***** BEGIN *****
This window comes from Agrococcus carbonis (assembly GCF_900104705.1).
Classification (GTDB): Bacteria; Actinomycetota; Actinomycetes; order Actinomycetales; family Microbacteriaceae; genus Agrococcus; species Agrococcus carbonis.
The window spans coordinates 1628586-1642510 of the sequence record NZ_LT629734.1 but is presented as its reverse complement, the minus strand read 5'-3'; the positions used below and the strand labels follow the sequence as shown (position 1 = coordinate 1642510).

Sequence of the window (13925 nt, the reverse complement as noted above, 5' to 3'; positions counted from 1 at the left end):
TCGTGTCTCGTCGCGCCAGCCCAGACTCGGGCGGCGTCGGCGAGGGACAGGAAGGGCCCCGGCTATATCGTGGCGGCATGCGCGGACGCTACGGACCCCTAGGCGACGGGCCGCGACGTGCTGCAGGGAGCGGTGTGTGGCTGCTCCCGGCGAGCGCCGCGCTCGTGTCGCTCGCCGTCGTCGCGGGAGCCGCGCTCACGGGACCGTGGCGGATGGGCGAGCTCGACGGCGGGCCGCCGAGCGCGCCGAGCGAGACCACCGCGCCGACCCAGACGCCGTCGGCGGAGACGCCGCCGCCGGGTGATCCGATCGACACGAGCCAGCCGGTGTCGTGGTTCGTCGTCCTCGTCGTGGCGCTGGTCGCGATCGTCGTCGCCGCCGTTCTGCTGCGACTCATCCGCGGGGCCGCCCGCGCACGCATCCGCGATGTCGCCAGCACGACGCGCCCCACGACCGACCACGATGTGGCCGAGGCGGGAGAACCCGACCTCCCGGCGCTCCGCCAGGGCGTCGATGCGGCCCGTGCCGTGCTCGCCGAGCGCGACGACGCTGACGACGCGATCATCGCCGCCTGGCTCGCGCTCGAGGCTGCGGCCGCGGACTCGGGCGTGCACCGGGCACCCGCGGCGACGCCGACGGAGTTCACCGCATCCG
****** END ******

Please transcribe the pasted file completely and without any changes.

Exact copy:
This window comes from Agrococcus carbonis (assembly GCF_900104705.1).
Classification (GTDB): Bacteria; Actinomycetota; Actinomycetes; order Actinomycetales; family Microbacteriaceae; genus Agrococcus; species Agrococcus carbonis.
The window spans coordinates 1628586-1642510 of the sequence record NZ_LT629734.1 but is presented as its reverse complement, the minus strand read 5'-3'; the positions used below and the strand labels follow the sequence as shown (position 1 = coordinate 1642510).

Sequence of the window (13925 nt, the reverse complement as noted above, 5' to 3'; positions counted from 1 at the left end):
TCGTGTCTCGTCGCGCCAGCCCAGACTCGGGCGGCGTCGGCGAGGGACAGGAAGGGCCCCGGCTATATCGTGGCGGCATGCGCGGACGCTACGGACCCCTAGGCGACGGGCCGCGACGTGCTGCAGGGAGCGGTGTGTGGCTGCTCCCGGCGAGCGCCGCGCTCGTGTCGCTCGCCGTCGTCGCGGGAGCCGCGCTCACGGGACCGTGGCGGATGGGCGAGCTCGACGGCGGGCCGCCGAGCGCGCCGAGCGAGACCACCGCGCCGACCCAGACGCCGTCGGCGGAGACGCCGCCGCCGGGTGATCCGATCGACACGAGCCAGCCGGTGTCGTGGTTCGTCGTCCTCGTCGTGGCGCTGGTCGCGATCGTCGTCGCCGCCGTTCTGCTGCGACTCATCCGCGGGGCCGCCCGCGCACGCATCCGCGATGTCGCCAGCACGACGCGCCCCACGACCGACCACGATGTGGCCGAGGCGGGAGAACCCGACCTCCCGGCGCTCCGCCAGGGCGTCGATGCGGCCCGTGCCGTGCTCGCCGAGCGCGACGACGCTGACGACGCGATCATCGCCGCCTGGCTCGCGCTCGAGGCTGCGGCCGCGGACTCGGGCGTGCACCGGGCACCCGCGGCGACGCCGACGGAGTTCACCGCATCCG